This is a phenomenon in which a large set of examples of one type of neurological event (learned tasks done by the hand) have triggered individually a large set of examples of another type of neurological event (visualizing memories of scenes of places). This is a pattern that is typical of synaesthesia. In this respect, this phenomenon very much resembles synaesthesia, but this phenomenon does not very adequately match some other characteristics of synaesthesia that have been cited by researchers. This seems to be a changeable and not reliable phenomenon, and it often appears to lack a rigid relationship between one specific trigger and one specific experience. This phenomenon appears to be more branched, more changeable and more inter-connected than synaesthesia as it is typically described, with some apparent connections to neural structures that are involved with conceptual thinking. I guess neural plasticity could be an explanation for why this type of synaesthesia seems to be more chaotic and changeable than other well-known types of synaesthesia. Perhaps this is a type of synaesthesia that involves more changeable parts of the brain than do other types of synaesthesia. I guess one would expect to find neural plasticity in parts of the brain that are responsible for learning about new concepts and learned motor skills, as humans are capable of learning new tricks and new ideas at any stage of the lifespan. In general, the picure that seems to have emerged from the data that I have collected is of a number of multi-branched hubs connecting chores, scenes and sometimes concepts in a way that is not very predictable. This is quite different from the conventional idea of synaesthesia as orderly groups of individual, one-way and reliable connections between two and only two things that are not usually connected.
In my opinion, synaesthesia researchers should consider whether some of the characteristics that have been accepted as defining features of synaesthesia are only a reflection of characteristics of the specific parts of the brain in which the well-recognized forms of synaesthesia take place. Synaesthesia will be a purely sensory experience when it happens between two parts of the brain that process sensory functions. Synaesthesia will be obvious, easy to describe, easy to verify and easy to study when it reliably and discretely triggers very specific colours in situations in which experiences of colours are not normally evoked. What could be more clear and obvious than atypical experiences that are helpfully colour-coded? One wouldn’t need to be Einstein to identify such a phenomenon. Synaesthesia will be a spatial experience when it involves a part of the brain that processes spatial thinking. Synaesthesia will be an emotional experience when it involves the temporal lobe(s). Synaesthesia will be a rigid, discrete and fixed phenomenon when it involves a part of the brain that processes thinking about learning about things that are discrete and do not change over time, things such as alphabets, numbers, days of the week and any of the many other learned sequences of stable knowledge that are typically learned very early in one’s education and early in one’s life. Synaesthesia might involve personal and social considerations when it involves a part of the brain that processes faces, considering the wealth of highly personal information that can be read in a face. Synaesthesia might superficially resemble the symptoms of visual disorders or psychosis when it involves parts of the brain that process vision or hearing or conceptual thinking or socially important cognitive functions such as processing faces or voices. Such forms of synaesthesia might routinely be kept secret by those who experience them (for obvious reasons), or could conceivably be misdiagnosed, and might thus remain unknown to synaesthesia researchers. Synaesthesia might resemble nostalgia, normal remembering or daydreaming when it involves parts of the brain that process memories, and thus might not be identified as synaesthesia by the person experiencing it. Synaesthesia might be highly changeable and fluid when it involves a part or parts of the brain that are used for learning new skills and learning skills that can fall into disuse, or parts of the brain that are used for the highly unstable experience of performing. Synaesthesia researchers need to consider whether they have been studying only the lowest-hanging fruit during the very long period of time that synaesthesia has been studied.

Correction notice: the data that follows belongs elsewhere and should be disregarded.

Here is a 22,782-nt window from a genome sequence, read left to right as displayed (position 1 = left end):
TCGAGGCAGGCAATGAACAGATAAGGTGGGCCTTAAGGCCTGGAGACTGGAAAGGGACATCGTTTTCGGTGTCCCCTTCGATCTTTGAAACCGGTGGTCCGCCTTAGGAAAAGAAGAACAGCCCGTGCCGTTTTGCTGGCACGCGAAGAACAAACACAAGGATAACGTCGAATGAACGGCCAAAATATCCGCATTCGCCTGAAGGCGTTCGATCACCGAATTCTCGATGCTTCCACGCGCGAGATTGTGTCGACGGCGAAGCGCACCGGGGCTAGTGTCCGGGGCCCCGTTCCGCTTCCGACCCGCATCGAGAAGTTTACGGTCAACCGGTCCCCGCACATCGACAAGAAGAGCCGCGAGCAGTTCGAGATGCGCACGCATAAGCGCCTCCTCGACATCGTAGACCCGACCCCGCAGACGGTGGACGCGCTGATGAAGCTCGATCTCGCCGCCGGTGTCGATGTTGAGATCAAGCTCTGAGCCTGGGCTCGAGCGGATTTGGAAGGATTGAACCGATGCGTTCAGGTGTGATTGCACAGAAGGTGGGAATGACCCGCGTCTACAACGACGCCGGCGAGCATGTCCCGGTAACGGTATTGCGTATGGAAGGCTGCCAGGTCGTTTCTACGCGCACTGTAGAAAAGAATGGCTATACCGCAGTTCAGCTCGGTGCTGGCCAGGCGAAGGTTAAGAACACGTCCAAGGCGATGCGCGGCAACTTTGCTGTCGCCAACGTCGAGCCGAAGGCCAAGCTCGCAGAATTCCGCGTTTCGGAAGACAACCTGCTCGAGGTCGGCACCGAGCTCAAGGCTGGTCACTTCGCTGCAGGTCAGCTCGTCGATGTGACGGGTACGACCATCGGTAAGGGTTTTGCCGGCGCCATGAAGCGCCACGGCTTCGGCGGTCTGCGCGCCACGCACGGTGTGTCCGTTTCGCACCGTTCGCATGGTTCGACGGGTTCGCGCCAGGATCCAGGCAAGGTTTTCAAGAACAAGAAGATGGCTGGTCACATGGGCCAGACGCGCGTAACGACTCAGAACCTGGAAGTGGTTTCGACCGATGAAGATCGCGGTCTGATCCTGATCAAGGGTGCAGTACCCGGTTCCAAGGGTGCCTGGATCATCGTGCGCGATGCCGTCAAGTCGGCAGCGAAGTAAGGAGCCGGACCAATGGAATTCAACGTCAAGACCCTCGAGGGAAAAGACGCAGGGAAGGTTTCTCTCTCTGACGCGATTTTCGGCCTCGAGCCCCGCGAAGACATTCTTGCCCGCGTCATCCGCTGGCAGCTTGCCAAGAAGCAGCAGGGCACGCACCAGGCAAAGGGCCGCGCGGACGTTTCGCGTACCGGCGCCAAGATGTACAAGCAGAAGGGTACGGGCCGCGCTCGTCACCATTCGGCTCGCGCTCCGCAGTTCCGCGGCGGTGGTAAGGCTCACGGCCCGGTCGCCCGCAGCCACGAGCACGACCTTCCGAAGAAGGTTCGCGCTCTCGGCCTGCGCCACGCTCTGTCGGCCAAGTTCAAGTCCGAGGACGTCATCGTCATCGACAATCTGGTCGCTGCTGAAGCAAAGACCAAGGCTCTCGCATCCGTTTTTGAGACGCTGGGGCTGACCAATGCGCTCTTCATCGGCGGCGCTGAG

I believe the biggest barrier to having my hand chore-visual scene memory experience recognized as a type of synaesthesia might be demonstrating that it is atypical, because I believe it is an experience so subtle and hard to distinguish from apparently random “wandering” of the mind that it could be tricky to demonstrate its presence or absence in most people.
Ines Wilhelm, Susanne Diekelmann, Ina Molzow, Amr Ayoub, Matthias Mölle, and Jan Born Sleep Selectively Enhances Memory Expected to Be of Future Relevance. Journal of Neuroscience. February 2, 2011, 31(5):1563-1569; doi:10.1523/JNEUROSCI.3575-10.2011. http://www.jneurosci.org/cgi/content/short/31/5/1563